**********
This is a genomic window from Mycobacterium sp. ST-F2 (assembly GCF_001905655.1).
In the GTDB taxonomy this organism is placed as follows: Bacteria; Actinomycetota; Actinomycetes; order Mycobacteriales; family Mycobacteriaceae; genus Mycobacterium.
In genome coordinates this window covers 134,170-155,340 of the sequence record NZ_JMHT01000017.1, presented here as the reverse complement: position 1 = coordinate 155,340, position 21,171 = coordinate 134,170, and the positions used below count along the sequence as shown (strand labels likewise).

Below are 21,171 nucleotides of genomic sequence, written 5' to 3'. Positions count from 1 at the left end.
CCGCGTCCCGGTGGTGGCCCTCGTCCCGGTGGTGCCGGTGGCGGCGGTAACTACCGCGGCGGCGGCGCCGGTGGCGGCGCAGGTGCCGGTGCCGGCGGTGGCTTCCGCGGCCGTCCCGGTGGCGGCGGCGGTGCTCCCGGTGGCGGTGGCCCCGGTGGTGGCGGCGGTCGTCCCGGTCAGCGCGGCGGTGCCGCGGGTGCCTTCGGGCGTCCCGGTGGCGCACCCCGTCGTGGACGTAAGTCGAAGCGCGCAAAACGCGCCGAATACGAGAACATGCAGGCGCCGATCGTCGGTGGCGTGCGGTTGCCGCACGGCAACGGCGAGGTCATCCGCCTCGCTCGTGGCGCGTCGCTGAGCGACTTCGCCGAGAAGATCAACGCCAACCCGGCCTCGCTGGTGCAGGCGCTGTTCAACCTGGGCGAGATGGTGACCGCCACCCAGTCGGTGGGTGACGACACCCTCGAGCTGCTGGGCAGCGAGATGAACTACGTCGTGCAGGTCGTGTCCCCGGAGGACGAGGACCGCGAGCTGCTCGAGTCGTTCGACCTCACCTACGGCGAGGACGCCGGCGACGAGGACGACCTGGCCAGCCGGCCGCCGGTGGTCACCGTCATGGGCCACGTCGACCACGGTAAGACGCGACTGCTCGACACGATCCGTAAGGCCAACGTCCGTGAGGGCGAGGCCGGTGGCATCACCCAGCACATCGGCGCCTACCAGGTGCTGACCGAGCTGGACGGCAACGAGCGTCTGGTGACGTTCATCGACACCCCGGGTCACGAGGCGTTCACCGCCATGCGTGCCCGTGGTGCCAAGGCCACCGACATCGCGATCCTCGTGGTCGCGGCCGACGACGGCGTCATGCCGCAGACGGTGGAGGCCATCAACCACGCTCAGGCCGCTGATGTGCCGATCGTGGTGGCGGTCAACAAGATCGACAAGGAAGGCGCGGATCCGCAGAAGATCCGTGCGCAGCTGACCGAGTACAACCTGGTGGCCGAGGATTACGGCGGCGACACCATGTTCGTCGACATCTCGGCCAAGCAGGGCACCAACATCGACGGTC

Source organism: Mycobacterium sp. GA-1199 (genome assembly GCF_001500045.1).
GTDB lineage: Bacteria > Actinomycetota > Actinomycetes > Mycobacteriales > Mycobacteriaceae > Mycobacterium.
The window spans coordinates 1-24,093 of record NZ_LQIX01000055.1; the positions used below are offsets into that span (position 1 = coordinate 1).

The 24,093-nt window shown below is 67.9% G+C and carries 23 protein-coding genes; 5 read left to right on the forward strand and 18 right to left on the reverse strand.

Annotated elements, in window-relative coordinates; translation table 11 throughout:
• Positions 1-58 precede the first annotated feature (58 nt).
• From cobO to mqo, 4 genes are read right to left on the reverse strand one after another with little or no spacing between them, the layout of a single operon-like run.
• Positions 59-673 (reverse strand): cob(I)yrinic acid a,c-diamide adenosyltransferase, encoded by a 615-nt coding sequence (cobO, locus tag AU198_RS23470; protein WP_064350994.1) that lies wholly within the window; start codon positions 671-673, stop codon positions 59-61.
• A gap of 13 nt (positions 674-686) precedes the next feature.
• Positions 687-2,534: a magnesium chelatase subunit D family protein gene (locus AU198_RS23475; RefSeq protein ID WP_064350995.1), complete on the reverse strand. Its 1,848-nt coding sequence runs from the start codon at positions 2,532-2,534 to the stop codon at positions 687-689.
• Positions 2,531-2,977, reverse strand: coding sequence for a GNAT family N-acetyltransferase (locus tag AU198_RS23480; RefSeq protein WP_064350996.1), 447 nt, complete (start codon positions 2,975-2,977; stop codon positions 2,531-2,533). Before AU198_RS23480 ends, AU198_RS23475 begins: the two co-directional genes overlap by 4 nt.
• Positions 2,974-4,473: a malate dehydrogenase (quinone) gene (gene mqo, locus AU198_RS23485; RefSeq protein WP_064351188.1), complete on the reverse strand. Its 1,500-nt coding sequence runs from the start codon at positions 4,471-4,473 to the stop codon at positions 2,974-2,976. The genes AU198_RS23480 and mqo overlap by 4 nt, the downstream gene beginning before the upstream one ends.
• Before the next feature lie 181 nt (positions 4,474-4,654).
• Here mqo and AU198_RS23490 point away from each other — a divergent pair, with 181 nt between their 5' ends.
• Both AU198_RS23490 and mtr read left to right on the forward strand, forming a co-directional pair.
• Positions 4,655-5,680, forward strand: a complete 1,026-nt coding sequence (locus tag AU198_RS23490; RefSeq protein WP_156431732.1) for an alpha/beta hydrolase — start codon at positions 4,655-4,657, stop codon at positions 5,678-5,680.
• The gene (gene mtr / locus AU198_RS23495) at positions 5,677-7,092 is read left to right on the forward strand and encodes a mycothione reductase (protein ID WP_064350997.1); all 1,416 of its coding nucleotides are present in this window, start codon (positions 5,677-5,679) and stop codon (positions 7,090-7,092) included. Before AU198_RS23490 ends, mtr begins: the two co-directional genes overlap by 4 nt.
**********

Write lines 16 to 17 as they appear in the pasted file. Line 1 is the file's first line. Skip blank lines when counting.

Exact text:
• Positions 2,531-2,977, reverse strand: coding sequence for a GNAT family N-acetyltransferase (locus tag AU198_RS23480; RefSeq protein WP_064350996.1), 447 nt, complete (start codon positions 2,975-2,977; stop codon positions 2,531-2,533). Before AU198_RS23480 ends, AU198_RS23475 begins: the two co-directional genes overlap by 4 nt.
• Positions 2,974-4,473: a malate dehydrogenase (quinone) gene (gene mqo, locus AU198_RS23485; RefSeq protein WP_064351188.1), complete on the reverse strand. Its 1,500-nt coding sequence runs from the start codon at positions 4,471-4,473 to the stop codon at positions 2,974-2,976. The genes AU198_RS23480 and mqo overlap by 4 nt, the downstream gene beginning before the upstream one ends.